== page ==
These courts' reading of section 1915(g) comports with the PLRA's effort “to filter out the bad claims filed by prisoners and facilitate consideration of the good.” Coleman v. Tollefson, 135 S. Ct. 1759, 1762 (2015). Allowing the Rule 12(b)(6) dismissal of a single claim out of many—a common occurrence even for cases with sophisticated plaintiff's counsel in this day of Twombly and Iqbal—to count as a strike would mean a prisoner gets a strike even when some of the claims succeed. Thompson, 492 F.3d at 432 (“[I]t would make no sense to say—where one claim within an action is dismissed for failing to state a claim and another succeeds on the merits—that the ‘action’ has been dismissed for failing to state a claim.”). Imposing a strike only when the action itself is dismissed for one or more of the qualifying reasons is consistent with the statute's balance between deterring frivolous filings while maintaining access to the courts for facially valid claims.
Patton v. Jefferson Correctional Ctr., 136 F.3d 458 (5th Cir. 1998), poses no obstacle to reading section 1915(g) as its language dictates. Patton was denied in forma pauperis status for having three strikes. Id. at 461. Two of those strikes were for actions involving a section 1983 claim that was dismissed as frivolous and a habeas claim that was dismissed for failure to exhaust. Id. at 462–63. In holding that dismissal of those actions counted as strikes, we explained that when a single complaint includes both habeas claims and civil rights claims, the district court should separate the claims and decide the section 1983 claims. Id. at 464. In that sense, two separate actions were at issue. Indeed, the three strikes provision does not apply to habeas actions as they “are considered something different from traditional civil actions.” Carson v. Johnson, 112 F.3d 818, 820 (5th Cir. 1997). Because the civil rights portion of a complaint raising both habeas and section 1983 claims is the only “civil action” to which section 1915(g) applies, it makes sense to impose a strike when all the section 1983 claims in such an action are dismissed for frivolousness. We further noted that such a rule was necessary to prevent an end run around the PLRA as “litigious prisoners could immunize frivolous lawsuits from the ‘three strikes' barrier by a simple expedient of pleading unexhausted habeas claims as components of § 1983 suits.” Patton, 136 F.3d at 464.2
That same potential for abuse does not exist in a case like this one in which some of the claims got past the pleading stage yet failed, as many lawsuits of all types do, at summary judgment.3 Because this “action” was not “dismissed on the grounds that it is frivolous, malicious, or fails to state a claim,” a strike should not have been imposed.
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We AFFIRM the judgment of the district court but VACATE the strike.
1. Brown alleges the district court erred by not apprising him of the summary judgment requirements. Although courts should advise pro se prisoners of procedural rules, Davis v. Fernandez, 798 F.3d 290, 293–94 (5th Cir. 2015), we have held that they need not be given additional notice of the consequences of a summary judgment motion and the right to submit opposing affidavits as the notice given by Rule 56 and the local rules suffices, Martin v. Harrison County Jail, 975 F.2d 192, 193 (5th Cir. 1992).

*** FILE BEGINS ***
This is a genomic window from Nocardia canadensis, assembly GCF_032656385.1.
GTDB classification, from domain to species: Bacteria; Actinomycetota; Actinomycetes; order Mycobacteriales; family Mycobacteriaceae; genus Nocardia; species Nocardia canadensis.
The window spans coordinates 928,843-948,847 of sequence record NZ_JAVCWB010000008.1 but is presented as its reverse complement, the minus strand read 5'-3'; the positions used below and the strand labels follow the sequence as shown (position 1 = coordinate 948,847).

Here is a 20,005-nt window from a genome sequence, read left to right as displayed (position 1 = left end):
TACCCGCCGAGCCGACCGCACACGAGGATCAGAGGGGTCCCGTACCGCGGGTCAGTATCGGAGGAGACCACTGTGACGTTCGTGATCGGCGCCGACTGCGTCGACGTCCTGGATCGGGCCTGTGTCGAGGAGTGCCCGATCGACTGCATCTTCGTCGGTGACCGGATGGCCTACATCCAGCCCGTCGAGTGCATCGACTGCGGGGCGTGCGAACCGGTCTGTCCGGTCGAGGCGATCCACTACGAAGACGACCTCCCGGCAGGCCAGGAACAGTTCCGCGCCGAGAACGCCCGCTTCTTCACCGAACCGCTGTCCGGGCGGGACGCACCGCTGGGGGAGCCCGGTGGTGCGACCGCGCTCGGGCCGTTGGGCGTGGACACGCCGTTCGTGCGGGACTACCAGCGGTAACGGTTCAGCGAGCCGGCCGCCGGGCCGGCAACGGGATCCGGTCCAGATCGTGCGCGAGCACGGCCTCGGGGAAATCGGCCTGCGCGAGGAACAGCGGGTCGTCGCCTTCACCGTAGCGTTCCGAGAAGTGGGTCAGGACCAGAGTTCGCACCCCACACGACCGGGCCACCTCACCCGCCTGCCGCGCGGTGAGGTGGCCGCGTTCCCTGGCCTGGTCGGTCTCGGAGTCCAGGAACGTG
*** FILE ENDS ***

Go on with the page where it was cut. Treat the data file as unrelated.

2. Some unpublished opinions cite Patton to impose strikes when some claims were dismissed on section 1915(g) grounds and other civil rights claims were dismissed for failing to exhaust administrative prison procedures. See Taylor v. Swift, 618 F. App'x 228, 228–29 (5th Cir. 2015); Espinal v. Bemis, 464 F. App'x 250, 252 (5th Cir. 2012); Sears v. Blanco, 442 F. App'x 961, 963 (5th Cir. 2011). Aside from being nonbinding, those cases are no barrier to the general rule we recognize today. Even circuits that rely on an “end run around” rationale to allow strikes for dismissals partly on section 1915(g) grounds and partly for failure to exhaust civil rights claims acknowledge that strikes generally do not issue for partial dismissals. See Thomas v. Parker, 672 F.3d 1182, 1183–84 (10th Cir. 2012) (holding that partial dismissals are not grounds for a strike but treating “end run around” cases as exceptions to that rule); Pointer v. Wilkinson, 502 F.3d 369, 375–76 (6th Cir. 2007) (same); but see Turley v. Gaetz, 625 F.3d 1005, 1008–09 (7th Cir. 2010) (holding that “dismissal of an action, in part for failure to exhaust and in part as frivolous, malicious or for failure to state a claim does not constitute a strike under § 1915(g)”).
3. We recognize that two unpublished opinions have imposed strikes in the situation we face. See Foreman v. Potter, 382 F. App'x 370 (5th Cir. 2010); Walzier v. McMullen, 333 F. App'x 848 (5th Cir. 2009). But neither case provides any analysis to support that decision or grapples with the meaning of “action” that leads us to join all the other circuits that have considered this question.
GREGG COSTA, Circuit Judge: